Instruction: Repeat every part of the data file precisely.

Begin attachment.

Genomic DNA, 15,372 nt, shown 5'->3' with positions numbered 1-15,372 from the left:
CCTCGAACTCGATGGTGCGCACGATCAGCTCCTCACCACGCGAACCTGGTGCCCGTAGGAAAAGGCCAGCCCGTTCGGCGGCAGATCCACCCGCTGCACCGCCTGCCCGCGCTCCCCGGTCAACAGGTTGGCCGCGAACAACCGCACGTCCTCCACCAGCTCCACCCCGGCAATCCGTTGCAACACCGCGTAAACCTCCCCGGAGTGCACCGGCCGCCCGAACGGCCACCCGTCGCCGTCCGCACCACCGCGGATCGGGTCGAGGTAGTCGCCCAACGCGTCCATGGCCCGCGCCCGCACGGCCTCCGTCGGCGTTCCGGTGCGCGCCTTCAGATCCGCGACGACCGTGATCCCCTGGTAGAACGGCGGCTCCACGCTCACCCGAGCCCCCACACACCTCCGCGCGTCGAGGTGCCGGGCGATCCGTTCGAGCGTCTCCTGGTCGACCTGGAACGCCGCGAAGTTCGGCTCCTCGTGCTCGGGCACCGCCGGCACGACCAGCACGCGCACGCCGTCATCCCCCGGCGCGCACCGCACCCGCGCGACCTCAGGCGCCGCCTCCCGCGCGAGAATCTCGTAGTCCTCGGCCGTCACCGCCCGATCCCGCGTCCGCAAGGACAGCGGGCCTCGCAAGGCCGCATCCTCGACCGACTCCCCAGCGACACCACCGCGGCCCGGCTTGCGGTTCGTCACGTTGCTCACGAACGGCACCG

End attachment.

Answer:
Genomic DNA, 15,372 nt, shown 5'->3' with positions numbered 1-15,372 from the left:
CCTCGAACTCGATGGTGCGCACGATCAGCTCCTCACCACGCGAACCTGGTGCCCGTAGGAAAAGGCCAGCCCGTTCGGCGGCAGATCCACCCGCTGCACCGCCTGCCCGCGCTCCCCGGTCAACAGGTTGGCCGCGAACAACCGCACGTCCTCCACCAGCTCCACCCCGGCAATCCGTTGCAACACCGCGTAAACCTCCCCGGAGTGCACCGGCCGCCCGAACGGCCACCCGTCGCCGTCCGCACCACCGCGGATCGGGTCGAGGTAGTCGCCCAACGCGTCCATGGCCCGCGCCCGCACGGCCTCCGTCGGCGTTCCGGTGCGCGCCTTCAGATCCGCGACGACCGTGATCCCCTGGTAGAACGGCGGCTCCACGCTCACCCGAGCCCCCACACACCTCCGCGCGTCGAGGTGCCGGGCGATCCGTTCGAGCGTCTCCTGGTCGACCTGGAACGCCGCGAAGTTCGGCTCCTCGTGCTCGGGCACCGCCGGCACGACCAGCACGCGCACGCCGTCATCCCCCGGCGCGCACCGCACCCGCGCGACCTCAGGCGCCGCCTCCCGCGCGAGAATCTCGTAGTCCTCGGCCGTCACCGCCCGATCCCGCGTCCGCAAGGACAGCGGGCCTCGCAAGGCCGCATCCTCGACCGACTCCCCAGCGACACCACCGCGGCCCGGCTTGCGGTTCGTCACGTTGCTCACGAACGGCACCG